Today’s guest columnist is Victoria Jackson, a sports historian and clinical professor at Arizona State.
Hey, NCAA—want to get Congress to take more action on college sports? Go bigger. Become a leader in the redesign of Olympic sport and American sport in the United States.
You have built the premier Olympic sports development infrastructure in the world, and you deserve credit for that. But the NCAA’s declared transformation isn’t about saving something that you claim as yours; it’s about embracing the mission of higher education to serve young people and the country, and it’s about helping the sports—not football and basketball, but soccer, tennis, track and field, swimming—that need you. Embrace what you never have been, but could be: A federated sport-by-sport organization working alongside the United States Olympic and Paralympic Committee and each sport’s national governing body to better serve athletes and bring coherence and consistency to each sport.
Yes, there are risks. Taking on a leadership role in redesigning American sport could result in a loss of power. Admitting that you are but only one stakeholder in a much broader elite U-23 sports ecosystem in the United States—one also long overdue for innovative redesign—means giving up power and control, or (gasp!) even ending the NCAA as we know it. The National Governing Bodies (NGBs) could run collegiate championships and provide collegiate governance.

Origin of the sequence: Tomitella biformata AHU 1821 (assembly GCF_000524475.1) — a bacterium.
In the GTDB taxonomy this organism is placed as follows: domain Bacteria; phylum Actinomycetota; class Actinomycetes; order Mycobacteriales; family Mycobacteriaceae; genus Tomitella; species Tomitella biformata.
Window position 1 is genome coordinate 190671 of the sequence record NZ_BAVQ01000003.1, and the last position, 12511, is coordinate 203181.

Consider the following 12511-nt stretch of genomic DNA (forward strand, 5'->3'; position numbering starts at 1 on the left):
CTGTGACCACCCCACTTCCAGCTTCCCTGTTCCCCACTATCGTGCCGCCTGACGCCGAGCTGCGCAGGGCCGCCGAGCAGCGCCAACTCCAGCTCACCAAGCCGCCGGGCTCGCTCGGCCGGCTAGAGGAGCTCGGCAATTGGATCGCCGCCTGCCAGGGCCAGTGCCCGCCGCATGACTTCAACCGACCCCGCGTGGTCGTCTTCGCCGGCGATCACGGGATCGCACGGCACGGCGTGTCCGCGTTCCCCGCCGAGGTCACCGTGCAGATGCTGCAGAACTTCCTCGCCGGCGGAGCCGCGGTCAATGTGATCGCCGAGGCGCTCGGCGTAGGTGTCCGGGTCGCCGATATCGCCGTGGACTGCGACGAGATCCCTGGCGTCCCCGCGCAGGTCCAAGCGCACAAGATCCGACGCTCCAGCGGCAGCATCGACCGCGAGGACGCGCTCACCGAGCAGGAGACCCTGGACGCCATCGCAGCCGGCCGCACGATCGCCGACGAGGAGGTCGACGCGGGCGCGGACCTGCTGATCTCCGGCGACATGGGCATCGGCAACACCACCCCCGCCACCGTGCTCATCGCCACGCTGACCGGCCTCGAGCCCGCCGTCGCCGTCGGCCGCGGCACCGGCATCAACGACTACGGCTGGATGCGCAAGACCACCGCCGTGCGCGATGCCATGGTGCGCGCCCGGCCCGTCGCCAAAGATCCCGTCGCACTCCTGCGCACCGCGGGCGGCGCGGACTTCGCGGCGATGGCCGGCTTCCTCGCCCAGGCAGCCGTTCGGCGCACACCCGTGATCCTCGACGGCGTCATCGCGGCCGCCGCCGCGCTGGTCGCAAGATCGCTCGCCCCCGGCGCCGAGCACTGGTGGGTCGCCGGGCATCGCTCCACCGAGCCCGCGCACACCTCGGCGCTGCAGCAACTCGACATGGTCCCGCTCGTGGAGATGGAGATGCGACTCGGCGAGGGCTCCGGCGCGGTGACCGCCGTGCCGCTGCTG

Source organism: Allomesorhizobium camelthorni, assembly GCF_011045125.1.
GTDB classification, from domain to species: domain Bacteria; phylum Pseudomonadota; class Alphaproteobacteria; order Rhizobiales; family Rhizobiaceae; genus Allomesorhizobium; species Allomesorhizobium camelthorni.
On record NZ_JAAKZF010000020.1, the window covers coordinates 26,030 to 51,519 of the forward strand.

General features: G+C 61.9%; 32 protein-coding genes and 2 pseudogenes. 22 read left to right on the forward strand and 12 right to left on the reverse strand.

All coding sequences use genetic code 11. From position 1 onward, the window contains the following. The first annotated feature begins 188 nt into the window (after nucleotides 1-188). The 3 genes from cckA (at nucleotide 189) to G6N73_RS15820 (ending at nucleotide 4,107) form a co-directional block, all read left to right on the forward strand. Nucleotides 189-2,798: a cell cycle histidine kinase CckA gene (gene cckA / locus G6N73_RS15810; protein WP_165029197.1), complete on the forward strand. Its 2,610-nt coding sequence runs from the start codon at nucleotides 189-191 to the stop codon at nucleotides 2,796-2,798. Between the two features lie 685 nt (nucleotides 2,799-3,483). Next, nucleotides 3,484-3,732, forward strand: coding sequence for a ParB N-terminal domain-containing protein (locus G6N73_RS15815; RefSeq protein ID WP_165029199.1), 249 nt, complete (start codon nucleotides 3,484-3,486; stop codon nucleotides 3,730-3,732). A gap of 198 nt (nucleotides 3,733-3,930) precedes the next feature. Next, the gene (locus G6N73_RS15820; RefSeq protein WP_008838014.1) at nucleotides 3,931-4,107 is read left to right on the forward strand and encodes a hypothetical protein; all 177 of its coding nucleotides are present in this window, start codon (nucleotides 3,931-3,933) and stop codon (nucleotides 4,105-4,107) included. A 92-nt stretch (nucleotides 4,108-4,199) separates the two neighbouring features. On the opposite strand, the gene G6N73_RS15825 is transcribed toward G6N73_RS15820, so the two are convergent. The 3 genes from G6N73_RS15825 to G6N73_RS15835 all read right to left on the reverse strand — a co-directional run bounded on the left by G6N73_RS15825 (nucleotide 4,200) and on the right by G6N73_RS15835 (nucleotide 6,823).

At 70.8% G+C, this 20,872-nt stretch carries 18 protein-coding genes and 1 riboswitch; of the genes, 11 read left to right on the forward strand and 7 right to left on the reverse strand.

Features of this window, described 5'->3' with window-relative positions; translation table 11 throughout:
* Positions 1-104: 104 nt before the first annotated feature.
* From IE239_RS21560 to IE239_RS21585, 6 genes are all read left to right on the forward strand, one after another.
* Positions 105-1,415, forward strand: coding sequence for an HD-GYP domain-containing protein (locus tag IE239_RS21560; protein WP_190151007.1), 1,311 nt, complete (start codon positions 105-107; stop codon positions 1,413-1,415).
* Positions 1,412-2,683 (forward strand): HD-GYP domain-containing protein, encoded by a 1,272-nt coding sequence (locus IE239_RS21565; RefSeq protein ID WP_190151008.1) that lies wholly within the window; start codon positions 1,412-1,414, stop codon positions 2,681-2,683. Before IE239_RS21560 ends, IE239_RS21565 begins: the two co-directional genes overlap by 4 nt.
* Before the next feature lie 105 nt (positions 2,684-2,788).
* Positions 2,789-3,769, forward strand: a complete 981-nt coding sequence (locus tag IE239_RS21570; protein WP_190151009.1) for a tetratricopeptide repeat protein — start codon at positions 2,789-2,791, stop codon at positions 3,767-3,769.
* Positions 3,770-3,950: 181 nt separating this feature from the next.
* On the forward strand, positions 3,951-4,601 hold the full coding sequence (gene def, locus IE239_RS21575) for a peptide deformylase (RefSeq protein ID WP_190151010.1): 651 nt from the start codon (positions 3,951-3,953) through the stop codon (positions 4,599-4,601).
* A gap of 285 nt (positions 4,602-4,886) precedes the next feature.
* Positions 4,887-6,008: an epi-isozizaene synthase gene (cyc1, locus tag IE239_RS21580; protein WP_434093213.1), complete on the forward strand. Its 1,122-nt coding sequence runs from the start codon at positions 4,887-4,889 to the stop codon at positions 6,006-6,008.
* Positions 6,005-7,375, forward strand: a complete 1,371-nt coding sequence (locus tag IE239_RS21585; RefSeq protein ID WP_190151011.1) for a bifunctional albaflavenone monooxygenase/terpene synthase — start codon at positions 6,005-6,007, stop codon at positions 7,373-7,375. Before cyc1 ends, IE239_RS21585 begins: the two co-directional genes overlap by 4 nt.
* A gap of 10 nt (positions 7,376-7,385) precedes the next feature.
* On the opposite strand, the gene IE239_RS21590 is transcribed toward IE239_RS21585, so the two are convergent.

Change is coming to the business model and labor dynamics of big-time college football, at least at the top 131 FBS schools. Whether it’s initiated by the courts, Congress or the schools themselves, we are going to see more college football money going to the athletes in the not-so-distant future. This is a good thing. And trying to stop it from happening is missing your greater opportunity.
But this is also an opportunity to rewrite your narrative arc and transform from villain into hero.
Pursuing an antitrust exemption to obtain a national standard for NIL and ensure athletes are not classified as employees reveals that the “transformation” you seek is no transformation at all. A skeptic could see your modernization effort of the past couple years is just a delay tactic to waste time. You hope no one will notice that the Congressional intervention you now desire is the opposite of change and aims to protect what already had been (and what you originally had admitted needed fixing).
Your college sports reform adversaries have not accounted for the complexities of the full ecosystem of college sports, either. Olympic development in the U.S. has largely been subsidized by American universities. Aspiring Olympians need to fund their travel and training, and compete against other Olympic hopefuls, and good Olympic development casts a wide net with many more athletes in the pool than eventual Olympians. American college teams have long served these functions, but without much intentionality or clear planning, and certainly without coordination with the USOPC.
While fixing labor dynamics in football and basketball means more money will go to players, it also means less money will be transferred over to subsidize Olympic sports. So, what becomes of Olympic development when the transfer payments from football to the other college sports suddenly stop? Is anyone running economic models, or looking for new revenue streams? No one talking about economic justice for football and basketball athletes has a plan for Olympic sport development because most reformers and disruptors are not thinking about it at all.